Don't anyone be concerned over how high my thumb is riding - the point of the pictures is to show where the griping fingers fit and how the adapter works.

Also note with nearly all semi-automatic pistols, the middle finger is never twisted behind the trigger finger. It is practically impossible for recoil to run the trigger guard into the other fingers.

dsc00160.jpg   colt-detective-special-left-2-.jpg   colt-detective-special-middle-finger-behind-trigger-guard.jpg   smith-wesson-m-p-2-grip-adapter.jpg  
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Old 11-26-2012, 03:02 PM   #19
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Quote:
Originally Posted by OldManMontgomery View Post
Original type grips on Colt, Ruger and S&W da revolvers all force the middle finger to sit behind the trigger guard; recoil causes the 'knuckle banging' and one's grip really isn't all that much an issue. So, one must install proper grips which fill in the area aft of the trigger guard, or a Tyler T-grip that does the same thing.

Aside from getting one's middle finger knuckle banged rather severely, one also feels the fingers being 'twisted' to fit. So control and comfort are better all around.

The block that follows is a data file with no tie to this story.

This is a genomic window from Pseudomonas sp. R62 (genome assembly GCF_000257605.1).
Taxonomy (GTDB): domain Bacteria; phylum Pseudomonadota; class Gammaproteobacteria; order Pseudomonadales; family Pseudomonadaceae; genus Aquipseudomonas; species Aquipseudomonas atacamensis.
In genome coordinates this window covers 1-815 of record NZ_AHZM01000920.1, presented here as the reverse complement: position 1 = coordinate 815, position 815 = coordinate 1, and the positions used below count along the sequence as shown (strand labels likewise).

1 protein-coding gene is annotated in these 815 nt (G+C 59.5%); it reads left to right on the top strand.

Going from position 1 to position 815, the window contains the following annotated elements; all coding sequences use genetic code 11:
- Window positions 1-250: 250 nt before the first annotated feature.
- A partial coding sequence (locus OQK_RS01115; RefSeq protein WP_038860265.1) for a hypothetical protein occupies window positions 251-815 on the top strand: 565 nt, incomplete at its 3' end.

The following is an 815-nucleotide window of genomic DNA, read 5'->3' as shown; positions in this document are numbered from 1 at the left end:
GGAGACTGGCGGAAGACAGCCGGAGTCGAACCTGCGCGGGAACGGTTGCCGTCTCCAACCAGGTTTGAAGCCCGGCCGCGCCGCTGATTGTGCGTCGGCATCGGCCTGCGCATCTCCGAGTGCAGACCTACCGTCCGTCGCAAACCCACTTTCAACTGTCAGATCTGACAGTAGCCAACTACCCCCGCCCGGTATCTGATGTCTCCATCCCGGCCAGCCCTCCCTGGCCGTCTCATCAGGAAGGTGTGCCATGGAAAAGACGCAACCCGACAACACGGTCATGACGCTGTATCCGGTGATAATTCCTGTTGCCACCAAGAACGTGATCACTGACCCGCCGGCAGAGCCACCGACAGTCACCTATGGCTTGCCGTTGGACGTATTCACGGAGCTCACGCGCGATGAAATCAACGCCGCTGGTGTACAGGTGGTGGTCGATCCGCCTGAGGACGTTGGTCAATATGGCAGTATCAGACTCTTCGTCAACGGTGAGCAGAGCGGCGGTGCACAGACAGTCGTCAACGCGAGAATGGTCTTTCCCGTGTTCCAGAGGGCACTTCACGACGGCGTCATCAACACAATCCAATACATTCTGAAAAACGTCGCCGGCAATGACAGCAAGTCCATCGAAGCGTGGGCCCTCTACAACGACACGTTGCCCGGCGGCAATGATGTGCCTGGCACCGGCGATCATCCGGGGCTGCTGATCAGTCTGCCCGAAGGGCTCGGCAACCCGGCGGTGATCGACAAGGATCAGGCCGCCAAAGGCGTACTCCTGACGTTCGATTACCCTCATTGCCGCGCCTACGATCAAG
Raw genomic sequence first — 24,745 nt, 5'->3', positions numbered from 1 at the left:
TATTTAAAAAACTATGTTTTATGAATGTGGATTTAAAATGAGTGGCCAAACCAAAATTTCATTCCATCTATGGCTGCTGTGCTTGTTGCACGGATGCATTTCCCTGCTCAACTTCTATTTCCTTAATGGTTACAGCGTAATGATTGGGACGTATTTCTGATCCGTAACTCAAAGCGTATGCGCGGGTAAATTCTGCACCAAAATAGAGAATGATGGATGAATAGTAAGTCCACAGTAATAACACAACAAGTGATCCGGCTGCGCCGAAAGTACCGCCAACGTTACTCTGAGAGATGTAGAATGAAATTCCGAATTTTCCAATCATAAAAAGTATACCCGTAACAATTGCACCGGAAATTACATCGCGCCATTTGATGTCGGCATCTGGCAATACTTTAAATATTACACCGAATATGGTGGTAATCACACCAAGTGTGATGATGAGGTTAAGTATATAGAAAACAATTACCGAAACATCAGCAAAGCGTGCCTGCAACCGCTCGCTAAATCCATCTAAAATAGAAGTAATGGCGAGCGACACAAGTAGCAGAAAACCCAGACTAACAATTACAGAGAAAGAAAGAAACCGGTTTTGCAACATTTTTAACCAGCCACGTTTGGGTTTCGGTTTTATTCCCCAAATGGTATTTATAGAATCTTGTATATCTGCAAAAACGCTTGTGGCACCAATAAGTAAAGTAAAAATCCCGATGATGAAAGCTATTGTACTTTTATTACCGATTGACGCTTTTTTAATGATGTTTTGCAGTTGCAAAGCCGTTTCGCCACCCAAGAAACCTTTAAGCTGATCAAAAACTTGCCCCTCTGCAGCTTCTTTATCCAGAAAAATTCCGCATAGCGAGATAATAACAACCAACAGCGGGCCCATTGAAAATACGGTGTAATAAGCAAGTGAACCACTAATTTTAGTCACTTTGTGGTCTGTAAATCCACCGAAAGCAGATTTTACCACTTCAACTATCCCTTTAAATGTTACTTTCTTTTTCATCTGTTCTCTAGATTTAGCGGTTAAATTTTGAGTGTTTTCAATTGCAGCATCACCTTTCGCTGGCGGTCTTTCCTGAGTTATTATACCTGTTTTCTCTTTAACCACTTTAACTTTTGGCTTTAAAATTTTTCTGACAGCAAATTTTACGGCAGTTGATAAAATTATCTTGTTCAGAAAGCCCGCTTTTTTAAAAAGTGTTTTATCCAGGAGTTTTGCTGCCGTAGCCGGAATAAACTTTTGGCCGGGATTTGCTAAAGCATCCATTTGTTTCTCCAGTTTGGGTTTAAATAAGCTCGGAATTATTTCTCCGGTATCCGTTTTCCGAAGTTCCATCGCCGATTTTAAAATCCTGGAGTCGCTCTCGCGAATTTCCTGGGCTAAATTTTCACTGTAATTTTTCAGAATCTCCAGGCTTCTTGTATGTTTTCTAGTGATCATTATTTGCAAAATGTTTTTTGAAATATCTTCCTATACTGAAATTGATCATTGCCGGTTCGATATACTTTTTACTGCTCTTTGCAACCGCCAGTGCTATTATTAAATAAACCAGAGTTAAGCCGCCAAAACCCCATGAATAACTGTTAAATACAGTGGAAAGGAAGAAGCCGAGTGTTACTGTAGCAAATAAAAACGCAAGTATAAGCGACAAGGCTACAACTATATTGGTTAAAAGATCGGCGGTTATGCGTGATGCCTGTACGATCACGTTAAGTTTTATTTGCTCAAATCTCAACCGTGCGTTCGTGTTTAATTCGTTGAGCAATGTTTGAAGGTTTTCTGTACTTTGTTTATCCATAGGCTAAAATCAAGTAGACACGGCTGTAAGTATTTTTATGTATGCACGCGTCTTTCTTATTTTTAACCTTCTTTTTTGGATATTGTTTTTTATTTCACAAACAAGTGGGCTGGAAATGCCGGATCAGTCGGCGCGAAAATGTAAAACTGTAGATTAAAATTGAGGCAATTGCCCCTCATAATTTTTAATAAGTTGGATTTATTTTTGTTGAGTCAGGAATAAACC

Picture one is a S&W M27 with Fitz 'Gunfighter' grips. The 'hollow' aft of the trigger guard is completely filled.

Picture two is a Colt Detective Special with the original grips. Note the big gap behind the trigger guard. Picture three is the same Detective Special with a human hand (mine) holding it in firing mode. Note how high the middle finger is on the grip.

Three is a S&W M&P (model 10) with a grip adapter and my hand holding it. Note the difference in where my middle knuckle is located. It might seem minor, but it makes a great difference in comfort and control.

Don't anyone be concerned over how high my thumb is riding - the point of the pictures is to show where the griping fingers fit and how the adapter works.

Also note with nearly all semi-automatic pistols, the middle finger is never twisted behind the trigger finger. It is practically impossible for recoil to run the trigger guard into the other fingers.
Wow! Those photos really bring home the differences. A great explanation, and thanks for pointing out by name the grip adjustments. I will definitely research them.